Fibrosis and fibrosing dermatitis
Philip E. LeBoit, M.D.
Depts. of Pathology and Dermatology
University of California, San Francisco
Fibrosing dermatitis refers to inflammatory conditions affecting the skin that result in
excess deposition of collagen. Along with these entities, we will consider the subject of
cutaneous fibrosis in general. While the deposition of collagen in fibrosing dermatitis is
driven by inflammatory cells, cytokines are also at work. These can evidently influence
fibroblasts to lay down collagen even without the proximity of inflammatory cells.
The various fibrosing dermatitides differ by virtue of the number of fibrocytes that are
present, the types of inflammatory cells and their distribution, and the quality of collagen
bundles that are laid down. Ackerman distinguishes between conditions that are
characterized by sclerosis and those that are not. He defines sclerosis as a diminished
number of fibroblasts, along with collagen fibers whose outlines are indistinct. An
example of this is lichen sclerosus et atrophicus. A diminished number of fibroblasts, but
maintenance of the outlines of collagen bundles occurs in morphea, scleroderma and some
related conditions. While this distinction is interesting, the word sclerosis is used mostly
by clinicians to denote any hardening of the skin, and the clinical definition and
histopathologic definition are easily confused.
Ackerman AB, Chongchitnant N, Sanchez J et al. Histologic Diagnosis of Inflammatory Skin Disease.
Williams & Wilkins, Baltimore, 1997 p. 95
Ulcers, granulation tissue, and dense inflammatory infiltrates of many kinds (esp.
neutrophils) can preceded fibrosis, in addition to the specific conditions we will
Scars are an under-explored area in dermatopathology. The recognition of scarring can be
critical in medicolegal matters, as the presence of a scar can be a clue to a previous
biopsy. Yet few pathology texts (or dermatopathology texts) give explicit criteria for
Scars- histopathologic findings
Diminished or absent adnexal structures
Horizontal orientation of fibrocytes and collagen bundles
Vertical or diagonal orientation of thin, straight vessels
Loss of the normal pattern of rete ridges and dermal papillae
Fibroblasts increased in number early, decreased late
Special kinds of scars include hypertrophic scars and keloids. Clinicians define a
hypertrophic scar as one that protrudes above the skin surface, and keloids as scars that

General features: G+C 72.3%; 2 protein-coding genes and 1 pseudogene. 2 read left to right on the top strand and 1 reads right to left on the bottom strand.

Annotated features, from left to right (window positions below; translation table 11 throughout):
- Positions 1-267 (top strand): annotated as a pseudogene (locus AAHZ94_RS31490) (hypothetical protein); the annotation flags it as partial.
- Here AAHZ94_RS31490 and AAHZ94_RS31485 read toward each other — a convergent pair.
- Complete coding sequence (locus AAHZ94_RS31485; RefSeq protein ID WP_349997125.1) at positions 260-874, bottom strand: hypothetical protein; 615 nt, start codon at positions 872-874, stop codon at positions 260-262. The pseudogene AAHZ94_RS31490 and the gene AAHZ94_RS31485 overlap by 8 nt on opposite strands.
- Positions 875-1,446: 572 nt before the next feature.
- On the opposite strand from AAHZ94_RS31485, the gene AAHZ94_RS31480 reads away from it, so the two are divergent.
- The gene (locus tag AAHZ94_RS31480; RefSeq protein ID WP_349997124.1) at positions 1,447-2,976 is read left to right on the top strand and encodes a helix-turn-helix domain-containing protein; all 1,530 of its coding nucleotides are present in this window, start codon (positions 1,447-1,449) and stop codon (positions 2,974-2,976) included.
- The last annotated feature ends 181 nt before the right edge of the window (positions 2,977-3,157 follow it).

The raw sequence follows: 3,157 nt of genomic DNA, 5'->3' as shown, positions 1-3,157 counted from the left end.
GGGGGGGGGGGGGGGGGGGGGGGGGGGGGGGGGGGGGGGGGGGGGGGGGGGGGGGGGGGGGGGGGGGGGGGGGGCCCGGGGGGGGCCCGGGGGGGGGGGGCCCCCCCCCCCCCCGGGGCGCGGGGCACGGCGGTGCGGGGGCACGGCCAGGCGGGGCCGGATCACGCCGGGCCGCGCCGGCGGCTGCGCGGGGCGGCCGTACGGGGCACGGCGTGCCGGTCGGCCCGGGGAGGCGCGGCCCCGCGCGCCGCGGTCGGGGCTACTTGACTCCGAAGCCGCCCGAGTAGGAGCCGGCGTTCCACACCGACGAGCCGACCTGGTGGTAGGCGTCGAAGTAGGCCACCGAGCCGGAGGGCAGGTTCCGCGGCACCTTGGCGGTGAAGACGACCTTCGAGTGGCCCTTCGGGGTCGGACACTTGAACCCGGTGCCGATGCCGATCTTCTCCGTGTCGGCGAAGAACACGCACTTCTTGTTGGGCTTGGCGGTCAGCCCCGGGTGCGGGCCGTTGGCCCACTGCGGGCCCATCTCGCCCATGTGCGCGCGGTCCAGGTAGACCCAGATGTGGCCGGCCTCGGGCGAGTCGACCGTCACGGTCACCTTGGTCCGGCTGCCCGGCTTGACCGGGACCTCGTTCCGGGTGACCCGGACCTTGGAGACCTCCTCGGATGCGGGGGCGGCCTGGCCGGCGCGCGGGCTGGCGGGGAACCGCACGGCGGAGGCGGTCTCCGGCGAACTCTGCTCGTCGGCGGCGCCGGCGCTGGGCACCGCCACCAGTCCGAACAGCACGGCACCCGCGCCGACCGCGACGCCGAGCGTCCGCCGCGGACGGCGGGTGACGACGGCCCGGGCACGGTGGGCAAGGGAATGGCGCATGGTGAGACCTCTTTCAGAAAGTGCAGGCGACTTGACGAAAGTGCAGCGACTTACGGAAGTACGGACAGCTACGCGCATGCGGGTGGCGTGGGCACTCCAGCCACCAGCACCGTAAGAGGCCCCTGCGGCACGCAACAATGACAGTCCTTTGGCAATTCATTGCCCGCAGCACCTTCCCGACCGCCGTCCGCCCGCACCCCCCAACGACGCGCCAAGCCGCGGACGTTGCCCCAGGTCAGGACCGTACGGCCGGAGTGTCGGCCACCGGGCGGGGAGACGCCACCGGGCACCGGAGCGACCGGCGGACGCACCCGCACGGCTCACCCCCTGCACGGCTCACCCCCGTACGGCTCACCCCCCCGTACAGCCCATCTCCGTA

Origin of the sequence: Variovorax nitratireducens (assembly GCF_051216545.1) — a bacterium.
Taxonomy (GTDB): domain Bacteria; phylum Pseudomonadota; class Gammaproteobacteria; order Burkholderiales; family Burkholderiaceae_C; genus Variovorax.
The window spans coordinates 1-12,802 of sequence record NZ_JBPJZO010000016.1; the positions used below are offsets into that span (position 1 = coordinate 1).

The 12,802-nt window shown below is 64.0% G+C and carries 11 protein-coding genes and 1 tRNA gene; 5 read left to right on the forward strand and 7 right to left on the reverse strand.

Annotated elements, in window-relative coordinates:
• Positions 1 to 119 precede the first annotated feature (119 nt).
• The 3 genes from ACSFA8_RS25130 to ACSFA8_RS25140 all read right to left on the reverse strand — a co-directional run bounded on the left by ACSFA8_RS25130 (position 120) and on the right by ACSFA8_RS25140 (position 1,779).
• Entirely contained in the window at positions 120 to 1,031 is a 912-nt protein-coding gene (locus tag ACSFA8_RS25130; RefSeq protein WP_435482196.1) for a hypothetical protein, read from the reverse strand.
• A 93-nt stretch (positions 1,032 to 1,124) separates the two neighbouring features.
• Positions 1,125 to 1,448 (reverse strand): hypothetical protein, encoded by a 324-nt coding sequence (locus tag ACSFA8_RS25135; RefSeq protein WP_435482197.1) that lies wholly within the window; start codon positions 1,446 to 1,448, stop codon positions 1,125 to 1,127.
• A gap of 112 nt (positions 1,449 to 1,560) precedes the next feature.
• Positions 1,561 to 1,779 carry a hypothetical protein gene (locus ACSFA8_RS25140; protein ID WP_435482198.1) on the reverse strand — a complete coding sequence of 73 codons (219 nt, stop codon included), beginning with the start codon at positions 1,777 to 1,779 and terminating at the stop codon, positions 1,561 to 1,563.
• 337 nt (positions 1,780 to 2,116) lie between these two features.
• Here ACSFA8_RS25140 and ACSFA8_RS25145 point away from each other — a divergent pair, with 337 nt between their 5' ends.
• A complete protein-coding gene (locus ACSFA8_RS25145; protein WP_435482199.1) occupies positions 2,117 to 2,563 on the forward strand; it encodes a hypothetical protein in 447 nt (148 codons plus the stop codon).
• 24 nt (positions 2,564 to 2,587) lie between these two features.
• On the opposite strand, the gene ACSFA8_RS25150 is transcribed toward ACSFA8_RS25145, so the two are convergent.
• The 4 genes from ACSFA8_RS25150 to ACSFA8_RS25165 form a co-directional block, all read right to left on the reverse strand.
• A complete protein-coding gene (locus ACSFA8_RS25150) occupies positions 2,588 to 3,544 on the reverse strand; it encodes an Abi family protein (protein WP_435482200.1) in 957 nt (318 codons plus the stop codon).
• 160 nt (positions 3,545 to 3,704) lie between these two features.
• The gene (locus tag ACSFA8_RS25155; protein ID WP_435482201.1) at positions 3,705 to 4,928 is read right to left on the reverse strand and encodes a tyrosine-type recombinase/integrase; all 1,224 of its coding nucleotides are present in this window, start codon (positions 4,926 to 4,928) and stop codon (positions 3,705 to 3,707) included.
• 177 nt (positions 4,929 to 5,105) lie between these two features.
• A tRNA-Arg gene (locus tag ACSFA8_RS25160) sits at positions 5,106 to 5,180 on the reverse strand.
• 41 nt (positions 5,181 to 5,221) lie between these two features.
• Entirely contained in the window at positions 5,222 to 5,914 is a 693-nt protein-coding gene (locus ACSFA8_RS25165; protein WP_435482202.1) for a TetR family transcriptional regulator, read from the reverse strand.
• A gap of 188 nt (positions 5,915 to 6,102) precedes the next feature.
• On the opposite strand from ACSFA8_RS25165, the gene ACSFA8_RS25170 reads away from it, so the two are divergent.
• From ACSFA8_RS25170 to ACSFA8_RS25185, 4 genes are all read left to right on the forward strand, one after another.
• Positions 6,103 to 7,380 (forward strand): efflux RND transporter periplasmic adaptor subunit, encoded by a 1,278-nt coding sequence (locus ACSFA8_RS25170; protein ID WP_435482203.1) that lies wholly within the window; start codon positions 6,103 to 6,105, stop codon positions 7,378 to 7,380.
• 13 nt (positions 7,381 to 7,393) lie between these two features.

grow beyond their original bounds. Keloidal collagen bundles are thick, waxy, and often
fuse with one another. Not all keloid scars have keloidal collagen bundles, and some
hypertrophic scars do.
Hypertrophic scars- histopathologic findings
Features noted above, for ordinary scars
A nodular zone with markedly increased fibroblasts
Fibroblasts often have nuclei in lacunar spaces
Usually a zone of conventional scar is present between the nodular area and the
Keloid scars- histopathologic findings
Markedly protuberant, usually
Areas resembling hypertrophic scars, sometimes
Thick, waxy, and often fused collagen bundles
Large fibrocytes with vesicular nuclei
Keloidal collagen bundles can occur in the stroma of several neoplasms, including basal
cell and squamous cell carcinoma.
Fibrosis of the papillary dermis is a common finding due to inflammation or trauma
(sometimes iatrogenic, as in the case of liquid nitrogen treatment). The papillary dermis is
markedly expansible- it can be thickened upto 20 fold in some conditions. Common
examples of papillary dermal fibrosis that are not true inflammatory diseases in the sense
of being initiated by inflammatory cells include lymphedema, vascular stasis, the lamellar
and concentric fibroplasia of “dysplastic nevi”, regression of many neoplasms (melanoma,
mycosis fungoides, solar lentigo/lichenoid keratosis, superficial basal cell caricnoma, to
name the most common).
Fanti PA, Ragaz A, Ackerman AB. Expansibility of the papillary dermis. The position of the superficial
vascular plexus relative to the epidermis. Am J Dermatopathol. 1984 Jun;6(3):273-9
Dermatofibromas are considered as a form of fibrosing inflammation by some, and as
fibrosing neoplasms by others. There is certainly a resemblance between some examples
of dermatofibroma and granulation tissue, and other dermatofibromas and scars. Other
studies have shown clonality in dermatofibromas.
Anetoderma is a condition that presents with atrophy of the skin. There is often
maintenance of normal color and of the appearance of the surface, but palpation results in
a finger easily indenting the surface. Anetoderma was conceived of at one time as being
either “inflammatory” or “non-inflammatory”, but most studies support the concept that
inflammation is its antecedent in the vast majority of cases, the others being due to
Anetoderma- histopathologic features
Nearly normal appearance at scanning magnification
Inflammatory cells scant- some giant cells may be present
Slightly increased numbers of fibrocytes, sometimes
Diminished elastic tissue fibers in the mid-dermis on special stains
Preserved elastic tissue around vessels, adnexa
Venencie PY, Winkelmann RK.
Histopathologic findings in anetoderma.